With the world’s most isolated capital city and cattle stations bigger than most European countries, the West Coast of Australia definitely has that ‘Final Frontier’ vibe down pat.  

So where do you start? Up north, with the waterfalls and red rock gorges of Karijini? A lazy sunset camel ride on Cable Beach? Maybe whale watching off the coast of Albany or a vineyard tour through the Margaret River. (Actually, all of those sound pretty awesome.) One thing’s for sure– when you’re tackling the world’s second biggest state, it pays to call in the experts.

 

Things to see & do on the West Coast of Australia

Diving with whale sharks at the Ningaloo Reef, Western Australia

Ningaloo Reef

Stretching from Bundegi Reef in the north, all the way down to Red Bluff on Qubboa Station, Ningaloo is officially the world’s biggest fringing reef. For some reason it never gets the headlines of its Queensland cousin, but that’s okay. We like it without the crowds. The beauty of Ningaloo tours isn’t just the array of wildlife ­– you’ll find sharks, manta rays, turtles, humpbacks, dugongs, dolphins and more than 500 fish species just off shore – but the fact that the reef creeps almost all the way up to the beach. You can tackle it with a snorkel and speedos if you want to. Great Barrier who?

Take a swim in Karijini National Park, Western Australia

Karijini National Park

When it comes to Western Australia’s most famous natural attraction, it’s a constant battle between Karijini and the Kimberley. We can’t pick favourites, but there’s always going to be a soft spot in our hearts for Karijini’s grey-green spinifex trees, the flat plains dotted with kangaroos and wildflowers, the narrow gorges and thundering waterfalls. Karijini tours are definitely the way to go if you want to check out this wilderness for the first time. You need a high-clearance 4WD to see most of the park (although the eastern bit of Banyjima Dr is now sealed).

Camel riding on Cable Beach, Western Australia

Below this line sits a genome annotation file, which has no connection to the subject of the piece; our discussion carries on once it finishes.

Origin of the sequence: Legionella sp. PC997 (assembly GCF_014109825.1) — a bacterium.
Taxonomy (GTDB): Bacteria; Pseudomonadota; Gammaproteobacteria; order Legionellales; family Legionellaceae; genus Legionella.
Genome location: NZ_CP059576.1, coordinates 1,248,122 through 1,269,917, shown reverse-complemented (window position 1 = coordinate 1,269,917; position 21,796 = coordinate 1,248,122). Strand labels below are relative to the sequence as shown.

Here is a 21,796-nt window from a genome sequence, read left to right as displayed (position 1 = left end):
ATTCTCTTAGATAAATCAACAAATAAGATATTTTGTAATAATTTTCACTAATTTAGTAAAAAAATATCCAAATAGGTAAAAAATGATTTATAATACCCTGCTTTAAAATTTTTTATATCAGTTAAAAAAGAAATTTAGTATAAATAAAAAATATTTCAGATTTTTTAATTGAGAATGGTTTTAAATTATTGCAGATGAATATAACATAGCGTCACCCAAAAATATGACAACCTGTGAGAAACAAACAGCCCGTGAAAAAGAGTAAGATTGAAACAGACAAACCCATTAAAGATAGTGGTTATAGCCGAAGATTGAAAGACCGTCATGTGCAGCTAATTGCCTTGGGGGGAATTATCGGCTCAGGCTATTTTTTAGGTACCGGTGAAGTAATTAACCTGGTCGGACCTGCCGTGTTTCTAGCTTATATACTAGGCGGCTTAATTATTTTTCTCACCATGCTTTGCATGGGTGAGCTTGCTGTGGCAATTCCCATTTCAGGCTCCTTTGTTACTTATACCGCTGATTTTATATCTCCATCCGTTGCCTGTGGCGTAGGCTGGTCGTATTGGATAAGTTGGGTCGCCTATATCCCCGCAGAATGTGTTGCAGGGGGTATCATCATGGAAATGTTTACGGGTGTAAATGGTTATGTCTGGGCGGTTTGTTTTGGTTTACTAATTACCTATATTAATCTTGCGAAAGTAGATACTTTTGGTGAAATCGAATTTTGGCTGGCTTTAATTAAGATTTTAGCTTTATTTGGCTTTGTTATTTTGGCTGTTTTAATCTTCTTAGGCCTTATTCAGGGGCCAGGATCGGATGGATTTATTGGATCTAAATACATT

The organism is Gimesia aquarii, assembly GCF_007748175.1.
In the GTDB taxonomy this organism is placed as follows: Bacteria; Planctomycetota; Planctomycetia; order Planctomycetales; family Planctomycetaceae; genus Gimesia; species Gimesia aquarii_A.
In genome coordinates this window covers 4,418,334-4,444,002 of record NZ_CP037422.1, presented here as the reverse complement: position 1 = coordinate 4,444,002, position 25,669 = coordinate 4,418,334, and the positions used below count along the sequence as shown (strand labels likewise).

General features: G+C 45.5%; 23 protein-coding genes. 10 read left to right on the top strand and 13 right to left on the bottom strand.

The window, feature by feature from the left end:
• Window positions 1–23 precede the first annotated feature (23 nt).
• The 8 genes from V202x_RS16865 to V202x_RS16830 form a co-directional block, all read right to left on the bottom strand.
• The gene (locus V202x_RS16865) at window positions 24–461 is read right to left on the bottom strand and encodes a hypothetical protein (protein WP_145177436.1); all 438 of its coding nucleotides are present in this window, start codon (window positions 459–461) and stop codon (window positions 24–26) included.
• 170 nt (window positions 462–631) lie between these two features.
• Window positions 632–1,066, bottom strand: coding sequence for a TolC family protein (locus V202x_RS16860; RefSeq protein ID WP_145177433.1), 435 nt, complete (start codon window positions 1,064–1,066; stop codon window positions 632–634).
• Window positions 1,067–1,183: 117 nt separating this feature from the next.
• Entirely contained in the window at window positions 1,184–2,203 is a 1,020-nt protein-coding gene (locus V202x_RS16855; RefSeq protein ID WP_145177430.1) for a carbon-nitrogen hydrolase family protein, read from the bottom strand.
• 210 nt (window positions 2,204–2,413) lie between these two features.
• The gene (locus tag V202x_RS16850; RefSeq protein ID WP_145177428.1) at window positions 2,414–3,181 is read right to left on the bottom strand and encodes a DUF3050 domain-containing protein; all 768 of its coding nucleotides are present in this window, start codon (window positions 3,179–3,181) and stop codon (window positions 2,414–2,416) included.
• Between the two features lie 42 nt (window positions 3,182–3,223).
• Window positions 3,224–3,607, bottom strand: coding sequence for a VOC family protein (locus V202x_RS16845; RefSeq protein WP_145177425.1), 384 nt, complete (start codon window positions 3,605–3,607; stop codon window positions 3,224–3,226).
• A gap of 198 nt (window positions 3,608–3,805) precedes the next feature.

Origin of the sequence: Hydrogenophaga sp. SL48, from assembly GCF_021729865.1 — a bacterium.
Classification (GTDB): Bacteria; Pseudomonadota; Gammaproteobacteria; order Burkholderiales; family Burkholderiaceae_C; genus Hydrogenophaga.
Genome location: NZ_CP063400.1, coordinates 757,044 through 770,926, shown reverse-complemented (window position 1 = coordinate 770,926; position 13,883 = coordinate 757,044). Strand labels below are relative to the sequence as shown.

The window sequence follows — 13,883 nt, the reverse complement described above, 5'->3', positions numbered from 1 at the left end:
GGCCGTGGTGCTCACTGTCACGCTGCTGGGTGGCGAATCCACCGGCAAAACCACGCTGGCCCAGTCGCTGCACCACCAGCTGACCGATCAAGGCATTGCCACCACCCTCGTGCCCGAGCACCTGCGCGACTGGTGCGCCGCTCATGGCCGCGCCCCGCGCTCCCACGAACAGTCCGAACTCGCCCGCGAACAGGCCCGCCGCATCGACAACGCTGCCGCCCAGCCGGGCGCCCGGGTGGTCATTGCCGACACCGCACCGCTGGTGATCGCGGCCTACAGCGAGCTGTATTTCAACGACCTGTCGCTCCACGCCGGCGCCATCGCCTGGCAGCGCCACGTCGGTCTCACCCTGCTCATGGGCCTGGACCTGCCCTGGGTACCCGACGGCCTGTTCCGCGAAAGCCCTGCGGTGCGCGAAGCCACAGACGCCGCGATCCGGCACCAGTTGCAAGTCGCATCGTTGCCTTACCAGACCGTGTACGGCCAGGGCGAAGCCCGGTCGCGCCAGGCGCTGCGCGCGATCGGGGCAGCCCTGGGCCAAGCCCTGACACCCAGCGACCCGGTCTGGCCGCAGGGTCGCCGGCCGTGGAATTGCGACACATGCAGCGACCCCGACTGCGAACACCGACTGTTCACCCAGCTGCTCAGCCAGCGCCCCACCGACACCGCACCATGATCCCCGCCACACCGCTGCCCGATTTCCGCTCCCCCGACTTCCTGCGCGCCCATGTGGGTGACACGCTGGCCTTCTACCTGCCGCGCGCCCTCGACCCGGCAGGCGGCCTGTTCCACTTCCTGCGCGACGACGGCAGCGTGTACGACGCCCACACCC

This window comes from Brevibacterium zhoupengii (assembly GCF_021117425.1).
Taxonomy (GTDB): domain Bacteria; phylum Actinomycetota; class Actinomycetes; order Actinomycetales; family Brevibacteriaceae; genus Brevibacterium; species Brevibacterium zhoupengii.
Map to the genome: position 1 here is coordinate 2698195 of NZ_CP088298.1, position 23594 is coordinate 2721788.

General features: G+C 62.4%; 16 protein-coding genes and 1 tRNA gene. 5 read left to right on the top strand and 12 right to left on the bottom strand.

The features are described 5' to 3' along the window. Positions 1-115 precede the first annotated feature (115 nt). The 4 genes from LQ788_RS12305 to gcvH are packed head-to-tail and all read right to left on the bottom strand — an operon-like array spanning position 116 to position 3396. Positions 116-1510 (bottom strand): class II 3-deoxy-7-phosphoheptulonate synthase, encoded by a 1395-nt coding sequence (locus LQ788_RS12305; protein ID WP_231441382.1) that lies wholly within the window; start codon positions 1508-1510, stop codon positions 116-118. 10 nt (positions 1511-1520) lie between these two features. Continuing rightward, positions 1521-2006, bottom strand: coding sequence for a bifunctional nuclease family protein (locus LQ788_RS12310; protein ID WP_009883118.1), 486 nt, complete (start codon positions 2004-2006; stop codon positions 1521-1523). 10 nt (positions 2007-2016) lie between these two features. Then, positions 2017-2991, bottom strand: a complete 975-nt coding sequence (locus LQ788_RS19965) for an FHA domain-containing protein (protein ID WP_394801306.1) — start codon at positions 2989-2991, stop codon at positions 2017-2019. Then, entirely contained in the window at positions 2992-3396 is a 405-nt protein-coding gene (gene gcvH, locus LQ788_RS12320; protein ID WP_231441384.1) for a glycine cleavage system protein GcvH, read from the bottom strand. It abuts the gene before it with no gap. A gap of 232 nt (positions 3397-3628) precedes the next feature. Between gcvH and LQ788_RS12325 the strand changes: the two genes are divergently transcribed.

Broome

Driving from Perth to Broome (or Broome to Perth) is a mighty effort: a good 23 hours on the National Highway if you go inland, more if you hug the coast. But it really is the best way to see Western Australia. And the adventure doesn’t end when you pull into Broome covered in red pindan dust. There’s sunset camel rides on Cable Beach (touristy, but spectacular), dinosaur prints at the beautiful Gantheaume Point lookout, Short Street’s indigenous art galleries or day trips out to Windjana Gorge and Tunnel Creek. And of course, The Kimberley is right next door if you’d like to extend your adventure a bit further…

Wave Rock, Western Australia

Southern Loop (Wave Rock, Albany & Esperance)

Esperance is last big stop before you tackle the Nullarbor: an almost painfully pretty town framed by squeaky white sands and the aquamarine waters of the Bay of Isles. It’s a fair way from Perth to Esperance, but that doesn’t stop the Perth locals driving for hours to see the pristine island of the Recherche Archipelago, just offshore, with their resident colonies of fur seals, penguins and sea birds. To the west you’ll find Albany, a whale-watching hotspot and the oldest European settlement in the state. Last but not least along the Southern Loop there’s Wave Rock, which does pretty much what it says on the tin: it’s a 60 million year-old rock formation in the shape of a giant curling wave. Makes for one hell of a bushwalk.

Redgate Beach in Margaret River, Western Australia

Margaret River

A glass of Riesling in one hand, some antique knick-knack in the other, you could be forgiven for thinking you’re in country Victoria, or the Barossa Valley in South Australia. Well, a Margaret River tour is WA’s equivalent – a picturesque riverside wine region full of boutique chocolate shops, organic cafes and cellar doors. It’s got an edge over its easterly competitors too: the advantage of great surf at the River Mouth and beautiful beaches like Prevelly and Gracetown. On weekends the little town swells with tourists and daytrippers from Perth (a 3-hour drive), but stop by in a shoulder season, or mid-week, and it still feels like a sleepy country town.

Dolphins at Monkey Mia, Western Australia

Monkey Mia

Western Australia’s classic dolphin-watching experience (if you were expecting monkeys, you might be disappointed). Don’t be put off by the Monkey Mia’s slightly resort-y feel – the dolphin watching is what you’re here for. We’ll set up the Monkey Mia tour as part of your WA adventure, so you don’t have to worry about bookings or anything like that. Just get the camera ready. Feeding times start early, usually around 7:45am, but head up onto the pier after the first session – the dolphins usually stick around, herding fish in the shallows or swimming in pods just offshore.

Stories from the West Coast of Australia